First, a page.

What All Businesses Should Know When Dealing With Breastfeeding Moms

nursing moms and babies welcomeWhen you run a business, you have to train employees for all sorts of situations. Included in that is state laws -- which, in almost all states, allows a woman to breastfeed wherever she is as long as she's allowed to be there with her baby. Some stores ask moms to cover up, move, or leave if there's a complaint (and sometimes it's the employees themselves with the problem), but really, is that the best solution?

For both your customers and your business, what's likely the best way to handle this? I have some answers ....


It's worth noting that in some states, like California, the laws protecting nursing moms even extend into privately owned businesses, and only stops at the doorstep of a private residence. Wisconsin specifically says you may not ask a nursing mom to move somewhere else, and many clarify that breastfeeding is not lewd nor can be considered indecent exposure/public nudity. West Virginia and Idaho moms? Sorry ladies, your states have woefully little to do with protecting your rights -- start writing to your legislators!

Now that we've got that out of the way, let's say there's a nursing mom in your restaurant, and for the sake of argument, she's not using a cover, but her baby covers her belly and the lifted shirt falls down over her breast. A customer complains that she doesn't "like that," it makes her "uncomfortable," so can you please make the woman "cover up or move?"

What next?

Many businesses, sadly, tell the nursing mom to throw something over herself and her infant, ignorant of the fact that many infants refuse to nurse while covered and some even think it's a game. Or, they ask her to relocate herself and her child, regardless if that means abandoning a meal she's paid for or a cart full of groceries. Notice both of those situations are totally disrespectful of the mother as a customer, and ignore the baby's needs entirely?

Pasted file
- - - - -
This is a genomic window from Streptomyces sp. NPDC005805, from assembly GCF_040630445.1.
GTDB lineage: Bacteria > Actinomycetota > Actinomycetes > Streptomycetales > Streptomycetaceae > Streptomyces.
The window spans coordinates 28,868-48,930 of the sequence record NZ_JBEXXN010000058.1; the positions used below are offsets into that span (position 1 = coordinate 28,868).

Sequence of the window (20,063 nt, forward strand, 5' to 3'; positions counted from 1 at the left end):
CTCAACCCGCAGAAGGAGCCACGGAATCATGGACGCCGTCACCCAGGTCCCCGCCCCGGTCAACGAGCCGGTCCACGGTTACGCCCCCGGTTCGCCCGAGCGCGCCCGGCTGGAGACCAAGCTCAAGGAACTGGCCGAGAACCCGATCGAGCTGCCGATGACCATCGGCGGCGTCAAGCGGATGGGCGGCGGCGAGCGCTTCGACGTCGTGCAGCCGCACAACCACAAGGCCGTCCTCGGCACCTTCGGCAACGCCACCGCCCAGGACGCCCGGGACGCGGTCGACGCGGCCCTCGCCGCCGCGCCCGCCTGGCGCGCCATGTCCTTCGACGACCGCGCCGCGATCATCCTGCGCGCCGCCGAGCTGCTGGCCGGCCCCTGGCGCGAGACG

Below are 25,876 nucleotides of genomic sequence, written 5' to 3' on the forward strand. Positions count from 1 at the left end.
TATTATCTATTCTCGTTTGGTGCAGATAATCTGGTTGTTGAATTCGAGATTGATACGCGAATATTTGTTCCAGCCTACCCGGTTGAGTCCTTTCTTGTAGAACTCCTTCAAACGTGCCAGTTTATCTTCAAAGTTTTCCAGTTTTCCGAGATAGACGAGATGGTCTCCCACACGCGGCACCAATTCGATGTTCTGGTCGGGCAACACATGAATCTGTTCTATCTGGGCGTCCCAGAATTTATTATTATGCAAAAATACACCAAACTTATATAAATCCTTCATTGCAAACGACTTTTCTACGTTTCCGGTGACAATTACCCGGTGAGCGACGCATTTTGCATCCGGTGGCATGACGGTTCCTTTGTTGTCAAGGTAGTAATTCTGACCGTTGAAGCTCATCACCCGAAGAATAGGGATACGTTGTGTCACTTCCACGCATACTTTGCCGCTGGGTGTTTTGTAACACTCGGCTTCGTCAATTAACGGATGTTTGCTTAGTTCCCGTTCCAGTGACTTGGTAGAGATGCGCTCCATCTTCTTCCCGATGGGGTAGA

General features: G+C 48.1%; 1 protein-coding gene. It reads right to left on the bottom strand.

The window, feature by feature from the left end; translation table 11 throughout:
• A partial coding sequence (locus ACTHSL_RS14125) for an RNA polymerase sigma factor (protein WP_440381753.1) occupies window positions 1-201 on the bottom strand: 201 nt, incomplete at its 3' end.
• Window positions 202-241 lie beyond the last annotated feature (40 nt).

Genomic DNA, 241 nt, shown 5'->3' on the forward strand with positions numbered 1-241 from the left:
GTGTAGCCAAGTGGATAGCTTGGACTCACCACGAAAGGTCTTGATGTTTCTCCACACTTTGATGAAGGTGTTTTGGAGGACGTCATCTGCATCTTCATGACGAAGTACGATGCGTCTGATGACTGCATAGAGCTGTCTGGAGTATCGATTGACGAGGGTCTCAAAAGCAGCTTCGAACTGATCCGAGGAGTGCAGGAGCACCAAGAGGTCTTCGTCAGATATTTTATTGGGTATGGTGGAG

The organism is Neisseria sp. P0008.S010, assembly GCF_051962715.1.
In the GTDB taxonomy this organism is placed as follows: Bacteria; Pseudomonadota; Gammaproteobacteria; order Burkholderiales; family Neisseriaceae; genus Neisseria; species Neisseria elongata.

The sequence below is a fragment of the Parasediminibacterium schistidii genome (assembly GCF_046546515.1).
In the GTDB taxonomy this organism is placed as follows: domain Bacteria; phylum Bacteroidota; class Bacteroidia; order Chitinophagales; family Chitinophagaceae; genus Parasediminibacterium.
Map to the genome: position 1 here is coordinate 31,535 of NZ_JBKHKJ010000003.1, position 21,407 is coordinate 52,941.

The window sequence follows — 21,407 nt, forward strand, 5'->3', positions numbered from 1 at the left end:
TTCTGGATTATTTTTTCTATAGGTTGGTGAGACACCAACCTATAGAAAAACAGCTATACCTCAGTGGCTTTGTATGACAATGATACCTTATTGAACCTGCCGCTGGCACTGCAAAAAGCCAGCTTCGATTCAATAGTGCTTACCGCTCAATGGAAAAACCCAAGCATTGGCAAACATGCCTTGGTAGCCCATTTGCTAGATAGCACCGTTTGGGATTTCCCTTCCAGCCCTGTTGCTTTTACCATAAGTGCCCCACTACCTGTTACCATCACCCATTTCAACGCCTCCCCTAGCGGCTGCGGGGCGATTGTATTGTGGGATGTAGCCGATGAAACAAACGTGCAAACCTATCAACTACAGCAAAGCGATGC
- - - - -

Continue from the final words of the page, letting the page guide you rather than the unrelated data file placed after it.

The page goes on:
Another point made by Avery Lunn in her article "Customer Complaints About Breastfeeding Babies" is that when you go from one person who is complaining to interfering with the breastfeeding mom, you've made the business decision to take one dissatisfied customer and potentially increase that number to two -- or even more, depending on reactions of nearby patrons to your actions. So even from a business sense, it makes sense to try to quickly -- and quietly -- resolve the problem while involving as little people as possible. In this situation, that means only involving the person with a complaint, by either offering to help them move their table or informing them that the state law protects the woman's rights to breastfeed where she sees fit.

The downside, obviously, is that the person whose tantrum isn't resolved may complain about your business. But that's nothing compared to the negative press that a bunch of angry moms and supporters will bring on a business for discrimination, including news broadcasts and nurse-ins. And frankly, is it really worth it?

For nursing moms, check out the website or Facebook page of You Can Breastfeed Here for a list (not comprehensive by any means yet) of places that welcome nursing mothers. As a business, consider putting a "Breastfeeding Friendly" decal or sign up, to encourage business from parents and deter complaints before they start.

Do you feel it benefits businesses to remove breastfeeding babies and their mothers from sight? Or should businesses be welcoming to nursing moms?


Image via ok.gov

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